Are you scrambling to adjust to new reporting expectations for liquidity risk? Getting good data is key, but “you have to get it right and on time,” said Pierre Mesnard, Director Solutions Specialist at Moody’s Analytics. He was the third of three presenters on liquidity risk compliance at a webinar on June 25, 2015, sponsored by the Global Association of Risk Professionals.
Once you have the data, there are three steps to delivering integrated liquidity compliance and business management, said Mesnard. First, you must ensure all financial instruments at your bank can be adequately modelled in order to generate realistic cash flow. This includes off-balance sheet commitments, derivatives, and illiquid assets.
Second, you must implement the compliance rules and the internal liquidity policy in the system where you are modelling the cash flows. He noted the system should contain regulatory inputs and have the flexibility to allow for changes in behavioural assumptions such as prepayments.
Third, the reporting must disclose everything the regulator wants, such as liquidity compliance ratio (LCR) and net stable funding ratio (NSFR) as well as the asset- liability maturity mismatch (ALMM). The reporting will have special aggregation rules for combining quantities.
Mesnard described a Unified Data Platform (UDP), which would load highly granular data and run necessary checks. He recommended the automation of tasks such as data reconciliation, in order to make the process faster. “We need smart rules in data cleansing.”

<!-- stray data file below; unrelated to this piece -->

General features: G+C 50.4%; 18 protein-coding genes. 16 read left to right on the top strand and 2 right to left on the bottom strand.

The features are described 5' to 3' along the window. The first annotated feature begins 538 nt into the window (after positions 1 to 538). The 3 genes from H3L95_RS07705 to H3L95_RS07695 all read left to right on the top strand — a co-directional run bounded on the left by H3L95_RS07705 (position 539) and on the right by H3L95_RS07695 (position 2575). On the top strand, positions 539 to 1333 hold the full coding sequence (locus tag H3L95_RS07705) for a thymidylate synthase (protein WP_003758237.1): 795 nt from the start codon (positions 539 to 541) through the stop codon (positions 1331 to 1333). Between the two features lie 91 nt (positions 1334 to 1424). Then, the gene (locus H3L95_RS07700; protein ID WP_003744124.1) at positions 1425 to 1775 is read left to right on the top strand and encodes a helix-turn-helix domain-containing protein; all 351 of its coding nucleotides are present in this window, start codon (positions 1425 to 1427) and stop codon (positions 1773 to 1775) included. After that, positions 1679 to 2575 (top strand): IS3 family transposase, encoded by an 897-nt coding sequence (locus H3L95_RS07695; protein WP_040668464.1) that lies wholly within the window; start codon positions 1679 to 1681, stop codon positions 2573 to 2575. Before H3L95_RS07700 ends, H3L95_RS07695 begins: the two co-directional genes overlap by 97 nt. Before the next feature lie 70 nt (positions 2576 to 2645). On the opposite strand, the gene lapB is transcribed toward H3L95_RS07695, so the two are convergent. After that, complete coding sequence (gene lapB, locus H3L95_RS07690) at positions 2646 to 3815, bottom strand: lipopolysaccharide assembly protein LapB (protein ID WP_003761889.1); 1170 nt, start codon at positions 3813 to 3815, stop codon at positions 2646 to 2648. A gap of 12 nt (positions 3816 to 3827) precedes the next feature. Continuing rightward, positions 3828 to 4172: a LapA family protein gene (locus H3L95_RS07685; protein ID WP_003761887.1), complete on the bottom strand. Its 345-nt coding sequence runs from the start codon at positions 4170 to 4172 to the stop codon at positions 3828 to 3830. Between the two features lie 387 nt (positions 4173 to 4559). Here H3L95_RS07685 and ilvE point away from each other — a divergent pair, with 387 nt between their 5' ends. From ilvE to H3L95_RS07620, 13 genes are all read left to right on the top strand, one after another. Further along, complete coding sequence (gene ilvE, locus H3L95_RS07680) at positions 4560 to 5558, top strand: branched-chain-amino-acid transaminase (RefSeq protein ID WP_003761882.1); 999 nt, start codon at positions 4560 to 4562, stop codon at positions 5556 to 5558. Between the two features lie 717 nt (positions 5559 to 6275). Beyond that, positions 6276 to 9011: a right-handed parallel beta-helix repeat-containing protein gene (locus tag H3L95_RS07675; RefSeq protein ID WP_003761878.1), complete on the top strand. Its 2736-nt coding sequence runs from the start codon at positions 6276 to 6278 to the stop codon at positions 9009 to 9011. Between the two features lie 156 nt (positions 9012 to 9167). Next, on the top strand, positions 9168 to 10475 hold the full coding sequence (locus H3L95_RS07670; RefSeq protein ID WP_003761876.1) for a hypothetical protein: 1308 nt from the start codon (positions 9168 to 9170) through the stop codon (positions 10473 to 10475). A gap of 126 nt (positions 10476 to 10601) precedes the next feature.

The UDP would mix risk and financial information, and permit consolidation of the entire balance sheet. There would be a “central repository to simplify all adjustments processes,” he noted. This would give a harmonized view of liquidity indicators.
The accompanying figure summarizes best practices and what would be available through the UDP. “It should go beyond compliance,” he emphasized. Each bank can set up its own, proper liquidity management. “The rules such as for asset categories have changed a lot in recent years, so the rules in the UDP must be editable, in case they change again.”
“Regulatory indicators will be used to complement internal liquidity metrics,” he noted. For example, the LCR forecast is now a standard ratio to be found on risk dashboards. ª
Figure 1 is used with permission from the presentation by Pierre Mesnard.